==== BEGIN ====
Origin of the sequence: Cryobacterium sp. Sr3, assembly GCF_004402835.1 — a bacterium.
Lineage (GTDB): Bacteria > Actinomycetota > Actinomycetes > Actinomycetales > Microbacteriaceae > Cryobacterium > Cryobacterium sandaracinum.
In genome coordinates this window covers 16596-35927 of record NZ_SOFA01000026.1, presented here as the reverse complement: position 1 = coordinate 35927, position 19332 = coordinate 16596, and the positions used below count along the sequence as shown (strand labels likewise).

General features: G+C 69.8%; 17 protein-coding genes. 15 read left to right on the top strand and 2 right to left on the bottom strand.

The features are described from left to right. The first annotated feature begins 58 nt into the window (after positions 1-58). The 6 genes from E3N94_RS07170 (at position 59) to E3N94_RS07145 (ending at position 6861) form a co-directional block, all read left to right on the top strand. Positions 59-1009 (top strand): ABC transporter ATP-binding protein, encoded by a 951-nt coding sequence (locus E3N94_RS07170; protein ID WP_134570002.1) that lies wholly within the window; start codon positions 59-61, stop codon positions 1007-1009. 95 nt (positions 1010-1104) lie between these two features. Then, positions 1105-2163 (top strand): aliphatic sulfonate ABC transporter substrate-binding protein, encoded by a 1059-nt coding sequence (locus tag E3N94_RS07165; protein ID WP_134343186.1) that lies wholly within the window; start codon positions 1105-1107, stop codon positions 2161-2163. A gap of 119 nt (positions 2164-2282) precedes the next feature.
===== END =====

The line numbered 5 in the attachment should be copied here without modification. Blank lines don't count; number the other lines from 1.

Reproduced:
The features are described from left to right. The first annotated feature begins 58 nt into the window (after positions 1-58). The 6 genes from E3N94_RS07170 (at position 59) to E3N94_RS07145 (ending at position 6861) form a co-directional block, all read left to right on the top strand. Positions 59-1009 (top strand): ABC transporter ATP-binding protein, encoded by a 951-nt coding sequence (locus E3N94_RS07170; protein ID WP_134570002.1) that lies wholly within the window; start codon positions 59-61, stop codon positions 1007-1009. 95 nt (positions 1010-1104) lie between these two features. Then, positions 1105-2163 (top strand): aliphatic sulfonate ABC transporter substrate-binding protein, encoded by a 1059-nt coding sequence (locus tag E3N94_RS07165; protein ID WP_134343186.1) that lies wholly within the window; start codon positions 1105-1107, stop codon positions 2161-2163. A gap of 119 nt (positions 2164-2282) precedes the next feature.